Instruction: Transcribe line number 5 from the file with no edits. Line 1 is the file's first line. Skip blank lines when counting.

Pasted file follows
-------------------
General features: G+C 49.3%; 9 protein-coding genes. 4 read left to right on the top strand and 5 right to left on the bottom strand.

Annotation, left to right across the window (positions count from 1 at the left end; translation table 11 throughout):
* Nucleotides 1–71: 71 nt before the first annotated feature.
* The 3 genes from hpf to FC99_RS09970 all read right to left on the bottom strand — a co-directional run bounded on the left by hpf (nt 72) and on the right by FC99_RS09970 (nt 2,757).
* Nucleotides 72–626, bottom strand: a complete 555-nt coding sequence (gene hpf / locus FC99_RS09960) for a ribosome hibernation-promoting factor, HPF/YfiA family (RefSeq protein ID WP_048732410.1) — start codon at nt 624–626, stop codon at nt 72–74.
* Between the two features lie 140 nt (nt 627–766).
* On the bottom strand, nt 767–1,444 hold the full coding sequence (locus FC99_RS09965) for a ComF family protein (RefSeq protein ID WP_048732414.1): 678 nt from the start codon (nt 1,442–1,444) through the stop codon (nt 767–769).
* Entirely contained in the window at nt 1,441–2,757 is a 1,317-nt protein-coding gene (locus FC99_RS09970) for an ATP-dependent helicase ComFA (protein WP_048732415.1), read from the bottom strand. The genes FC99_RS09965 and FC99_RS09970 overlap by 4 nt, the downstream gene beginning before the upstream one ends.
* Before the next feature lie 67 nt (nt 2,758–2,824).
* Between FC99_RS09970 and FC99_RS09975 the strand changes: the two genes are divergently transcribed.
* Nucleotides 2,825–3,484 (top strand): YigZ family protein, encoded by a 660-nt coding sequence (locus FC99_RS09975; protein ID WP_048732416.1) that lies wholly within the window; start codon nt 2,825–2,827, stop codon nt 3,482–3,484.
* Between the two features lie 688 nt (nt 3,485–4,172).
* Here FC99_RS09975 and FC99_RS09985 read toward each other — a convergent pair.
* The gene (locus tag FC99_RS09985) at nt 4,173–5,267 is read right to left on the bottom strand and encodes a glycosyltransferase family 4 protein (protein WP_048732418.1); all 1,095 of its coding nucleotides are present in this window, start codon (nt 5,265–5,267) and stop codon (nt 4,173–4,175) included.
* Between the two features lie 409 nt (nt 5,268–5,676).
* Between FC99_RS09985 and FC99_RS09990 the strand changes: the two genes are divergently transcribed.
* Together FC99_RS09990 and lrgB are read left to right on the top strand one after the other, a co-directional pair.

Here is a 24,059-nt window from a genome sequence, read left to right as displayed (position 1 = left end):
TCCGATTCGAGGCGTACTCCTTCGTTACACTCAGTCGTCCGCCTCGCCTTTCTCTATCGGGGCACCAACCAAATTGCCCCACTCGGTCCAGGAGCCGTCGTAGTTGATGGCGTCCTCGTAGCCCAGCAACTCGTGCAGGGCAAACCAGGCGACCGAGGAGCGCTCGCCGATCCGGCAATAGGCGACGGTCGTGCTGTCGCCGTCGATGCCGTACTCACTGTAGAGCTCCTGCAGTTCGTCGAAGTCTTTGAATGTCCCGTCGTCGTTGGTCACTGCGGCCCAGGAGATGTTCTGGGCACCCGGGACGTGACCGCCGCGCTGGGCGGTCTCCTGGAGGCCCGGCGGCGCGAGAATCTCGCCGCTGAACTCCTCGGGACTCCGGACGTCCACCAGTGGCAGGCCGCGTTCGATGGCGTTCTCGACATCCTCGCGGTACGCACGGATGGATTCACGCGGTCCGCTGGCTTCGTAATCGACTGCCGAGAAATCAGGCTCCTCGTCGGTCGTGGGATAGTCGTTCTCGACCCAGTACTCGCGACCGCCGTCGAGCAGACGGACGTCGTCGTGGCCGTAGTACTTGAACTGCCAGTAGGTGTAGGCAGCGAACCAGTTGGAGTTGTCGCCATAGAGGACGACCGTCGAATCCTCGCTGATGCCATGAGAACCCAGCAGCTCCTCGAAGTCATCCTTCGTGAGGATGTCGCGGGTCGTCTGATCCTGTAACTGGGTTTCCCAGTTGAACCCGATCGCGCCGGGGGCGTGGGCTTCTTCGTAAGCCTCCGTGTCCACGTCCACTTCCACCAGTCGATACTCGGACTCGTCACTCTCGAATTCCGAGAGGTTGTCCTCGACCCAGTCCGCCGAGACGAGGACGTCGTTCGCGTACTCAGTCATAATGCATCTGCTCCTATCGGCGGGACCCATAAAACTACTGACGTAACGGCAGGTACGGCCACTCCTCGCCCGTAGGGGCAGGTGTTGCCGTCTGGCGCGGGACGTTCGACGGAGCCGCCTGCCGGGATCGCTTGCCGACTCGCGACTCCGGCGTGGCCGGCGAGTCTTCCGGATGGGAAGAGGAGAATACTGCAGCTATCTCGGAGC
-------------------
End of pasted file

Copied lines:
* Nucleotides 72–626, bottom strand: a complete 555-nt coding sequence (gene hpf / locus FC99_RS09960) for a ribosome hibernation-promoting factor, HPF/YfiA family (RefSeq protein ID WP_048732410.1) — start codon at nt 624–626, stop codon at nt 72–74.